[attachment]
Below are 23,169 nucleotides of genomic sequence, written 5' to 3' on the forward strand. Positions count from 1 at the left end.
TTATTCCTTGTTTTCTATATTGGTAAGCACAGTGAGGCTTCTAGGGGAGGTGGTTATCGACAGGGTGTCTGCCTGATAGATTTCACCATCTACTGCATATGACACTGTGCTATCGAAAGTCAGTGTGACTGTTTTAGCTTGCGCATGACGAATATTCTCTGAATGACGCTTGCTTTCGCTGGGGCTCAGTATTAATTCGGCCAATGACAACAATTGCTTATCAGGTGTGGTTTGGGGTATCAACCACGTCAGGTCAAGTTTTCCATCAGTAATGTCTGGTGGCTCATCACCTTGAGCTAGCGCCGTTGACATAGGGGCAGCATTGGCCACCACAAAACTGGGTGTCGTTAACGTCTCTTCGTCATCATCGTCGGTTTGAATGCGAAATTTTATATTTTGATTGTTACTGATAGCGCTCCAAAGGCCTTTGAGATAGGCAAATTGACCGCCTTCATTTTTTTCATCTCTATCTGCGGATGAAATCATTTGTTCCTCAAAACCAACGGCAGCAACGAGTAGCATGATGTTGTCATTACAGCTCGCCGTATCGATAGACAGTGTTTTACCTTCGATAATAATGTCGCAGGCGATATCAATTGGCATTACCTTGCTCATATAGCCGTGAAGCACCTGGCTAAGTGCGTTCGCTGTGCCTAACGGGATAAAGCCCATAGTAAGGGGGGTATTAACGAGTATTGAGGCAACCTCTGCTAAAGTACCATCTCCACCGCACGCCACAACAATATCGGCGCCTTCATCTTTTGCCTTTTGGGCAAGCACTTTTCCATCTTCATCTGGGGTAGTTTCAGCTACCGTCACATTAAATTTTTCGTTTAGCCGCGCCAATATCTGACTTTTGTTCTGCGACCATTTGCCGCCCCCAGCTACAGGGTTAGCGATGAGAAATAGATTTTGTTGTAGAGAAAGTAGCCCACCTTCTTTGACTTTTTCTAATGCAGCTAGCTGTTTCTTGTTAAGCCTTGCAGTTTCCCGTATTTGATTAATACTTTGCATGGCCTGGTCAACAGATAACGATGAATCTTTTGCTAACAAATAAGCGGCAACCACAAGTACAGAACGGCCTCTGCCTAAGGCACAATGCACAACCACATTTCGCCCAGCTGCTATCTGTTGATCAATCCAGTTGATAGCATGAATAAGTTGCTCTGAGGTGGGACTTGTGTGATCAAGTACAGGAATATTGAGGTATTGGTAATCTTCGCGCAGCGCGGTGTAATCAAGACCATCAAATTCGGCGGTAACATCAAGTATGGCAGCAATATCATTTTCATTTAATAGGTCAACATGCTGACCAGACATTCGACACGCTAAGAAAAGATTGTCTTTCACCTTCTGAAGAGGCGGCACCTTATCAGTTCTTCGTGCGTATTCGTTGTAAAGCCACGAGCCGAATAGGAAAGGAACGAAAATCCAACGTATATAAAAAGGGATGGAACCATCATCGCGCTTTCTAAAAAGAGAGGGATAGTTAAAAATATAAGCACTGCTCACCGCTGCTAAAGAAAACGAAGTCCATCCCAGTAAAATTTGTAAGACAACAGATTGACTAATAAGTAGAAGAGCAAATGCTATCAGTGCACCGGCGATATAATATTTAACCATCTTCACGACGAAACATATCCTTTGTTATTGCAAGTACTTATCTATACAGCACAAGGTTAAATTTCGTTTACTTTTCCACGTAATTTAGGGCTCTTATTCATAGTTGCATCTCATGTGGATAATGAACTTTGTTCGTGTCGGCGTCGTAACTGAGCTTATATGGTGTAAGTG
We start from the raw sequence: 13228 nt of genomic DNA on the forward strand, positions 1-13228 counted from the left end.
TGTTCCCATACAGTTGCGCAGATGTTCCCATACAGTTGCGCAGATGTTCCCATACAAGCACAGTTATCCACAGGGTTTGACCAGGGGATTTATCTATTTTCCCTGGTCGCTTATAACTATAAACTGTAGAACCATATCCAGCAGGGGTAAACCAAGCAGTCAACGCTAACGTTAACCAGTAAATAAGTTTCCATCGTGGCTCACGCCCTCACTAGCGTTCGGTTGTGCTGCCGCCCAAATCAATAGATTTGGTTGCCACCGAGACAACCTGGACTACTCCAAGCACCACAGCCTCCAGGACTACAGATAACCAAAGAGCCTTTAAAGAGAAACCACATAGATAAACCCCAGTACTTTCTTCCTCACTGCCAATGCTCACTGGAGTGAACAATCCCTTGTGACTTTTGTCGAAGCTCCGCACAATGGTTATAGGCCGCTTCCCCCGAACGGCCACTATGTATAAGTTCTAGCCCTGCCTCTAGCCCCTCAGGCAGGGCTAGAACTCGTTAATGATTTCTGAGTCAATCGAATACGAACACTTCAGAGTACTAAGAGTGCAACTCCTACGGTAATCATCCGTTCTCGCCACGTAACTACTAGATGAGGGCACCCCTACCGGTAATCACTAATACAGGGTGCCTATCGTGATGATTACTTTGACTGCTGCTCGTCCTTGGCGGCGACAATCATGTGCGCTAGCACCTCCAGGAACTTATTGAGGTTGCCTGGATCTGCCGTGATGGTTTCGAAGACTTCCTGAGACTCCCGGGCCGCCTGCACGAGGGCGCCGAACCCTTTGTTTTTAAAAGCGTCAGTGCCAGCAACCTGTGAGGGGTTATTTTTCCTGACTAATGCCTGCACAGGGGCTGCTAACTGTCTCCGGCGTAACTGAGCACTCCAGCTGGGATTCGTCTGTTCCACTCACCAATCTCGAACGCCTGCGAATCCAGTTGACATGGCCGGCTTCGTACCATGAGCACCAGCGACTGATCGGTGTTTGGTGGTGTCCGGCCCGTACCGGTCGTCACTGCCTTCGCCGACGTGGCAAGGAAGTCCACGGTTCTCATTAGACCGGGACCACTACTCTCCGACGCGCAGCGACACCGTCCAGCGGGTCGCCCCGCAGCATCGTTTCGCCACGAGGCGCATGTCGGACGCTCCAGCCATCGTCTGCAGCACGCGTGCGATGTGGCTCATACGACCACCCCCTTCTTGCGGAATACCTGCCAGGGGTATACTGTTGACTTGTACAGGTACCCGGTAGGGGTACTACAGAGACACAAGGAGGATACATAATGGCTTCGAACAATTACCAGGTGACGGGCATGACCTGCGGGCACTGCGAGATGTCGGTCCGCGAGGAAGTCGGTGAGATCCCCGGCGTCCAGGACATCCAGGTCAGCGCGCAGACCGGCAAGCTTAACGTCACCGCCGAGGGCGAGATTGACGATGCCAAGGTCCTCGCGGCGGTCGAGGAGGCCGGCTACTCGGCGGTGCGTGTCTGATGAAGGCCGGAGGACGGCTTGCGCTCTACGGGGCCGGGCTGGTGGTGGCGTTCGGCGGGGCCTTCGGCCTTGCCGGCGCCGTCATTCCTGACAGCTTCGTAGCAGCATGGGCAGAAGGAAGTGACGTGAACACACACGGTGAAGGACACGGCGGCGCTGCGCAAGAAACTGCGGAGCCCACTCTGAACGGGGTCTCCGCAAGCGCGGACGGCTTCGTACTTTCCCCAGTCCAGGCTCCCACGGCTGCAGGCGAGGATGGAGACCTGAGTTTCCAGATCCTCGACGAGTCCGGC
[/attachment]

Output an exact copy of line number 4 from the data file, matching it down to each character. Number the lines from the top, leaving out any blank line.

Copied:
TGTTCCCATACAGTTGCGCAGATGTTCCCATACAGTTGCGCAGATGTTCCCATACAAGCACAGTTATCCACAGGGTTTGACCAGGGGATTTATCTATTTTCCCTGGTCGCTTATAACTATAAACTGTAGAACCATATCCAGCAGGGGTAAACCAAGCAGTCAACGCTAACGTTAACCAGTAAATAAGTTTCCATCGTGGCTCACGCCCTCACTAGCGTTCGGTTGTGCTGCCGCCCAAATCAATAGATTTGGTTGCCACCGAGACAACCTGGACTACTCCAAGCACCACAGCCTCCAGGACTACAGATAACCAAAGAGCCTTTAAAGAGAAACCACATAGATAAACCCCAGTACTTTCTTCCTCACTGCCAATGCTCACTGGAGTGAACAATCCCTTGTGACTTTTGTCGAAGCTCCGCACAATGGTTATAGGCCGCTTCCCCCGAACGGCCACTATGTATAAGTTCTAGCCCTGCCTCTAGCCCCTCAGGCAGGGCTAGAACTCGTTAATGATTTCTGAGTCAATCGAATACGAACACTTCAGAGTACTAAGAGTGCAACTCCTACGGTAATCATCCGTTCTCGCCACGTAACTACTAGATGAGGGCACCCCTACCGGTAATCACTAATACAGGGTGCCTATCGTGATGATTACTTTGACTGCTGCTCGTCCTTGGCGGCGACAATCATGTGCGCTAGCACCTCCAGGAACTTATTGAGGTTGCCTGGATCTGCCGTGATGGTTTCGAAGACTTCCTGAGACTCCCGGGCCGCCTGCACGAGGGCGCCGAACCCTTTGTTTTTAAAAGCGTCAGTGCCAGCAACCTGTGAGGGGTTATTTTTCCTGACTAATGCCTGCACAGGGGCTGCTAACTGTCTCCGGCGTAACTGAGCACTCCAGCTGGGATTCGTCTGTTCCACTCACCAATCTCGAACGCCTGCGAATCCAGTTGACATGGCCGGCTTCGTACCATGAGCACCAGCGACTGATCGGTGTTTGGTGGTGTCCGGCCCGTACCGGTCGTCACTGCCTTCGCCGACGTGGCAAGGAAGTCCACGGTTCTCATTAGACCGGGACCACTACTCTCCGACGCGCAGCGACACCGTCCAGCGGGTCGCCCCGCAGCATCGTTTCGCCACGAGGCGCATGTCGGACGCTCCAGCCATCGTCTGCAGCACGCGTGCGATGTGGCTCATACGACCACCCCCTTCTTGCGGAATACCTGCCAGGGGTATACTGTTGACTTGTACAGGTACCCGGTAGGGGTACTACAGAGACACAAGGAGGATACATAATGGCTTCGAACAATTACCAGGTGACGGGCATGACCTGCGGGCACTGCGAGATGTCGGTCCGCGAGGAAGTCGGTGAGATCCCCGGCGTCCAGGACATCCAGGTCAGCGCGCAGACCGGCAAGCTTAACGTCACCGCCGAGGGCGAGATTGACGATGCCAAGGTCCTCGCGGCGGTCGAGGAGGCCGGCTACTCGGCGGTGCGTGTCTGATGAAGGCCGGAGGACGGCTTGCGCTCTACGGGGCCGGGCTGGTGGTGGCGTTCGGCGGGGCCTTCGGCCTTGCCGGCGCCGTCATTCCTGACAGCTTCGTAGCAGCATGGGCAGAAGGAAGTGACGTGAACACACACGGTGAAGGACACGGCGGCGCTGCGCAAGAAACTGCGGAGCCCACTCTGAACGGGGTCTCCGCAAGCGCGGACGGCTTCGTACTTTCCCCAGTCCAGGCTCCCACGGCTGCAGGCGAGGATGGAGACCTGAGTTTCCAGATCCTCGACGAGTCCGGC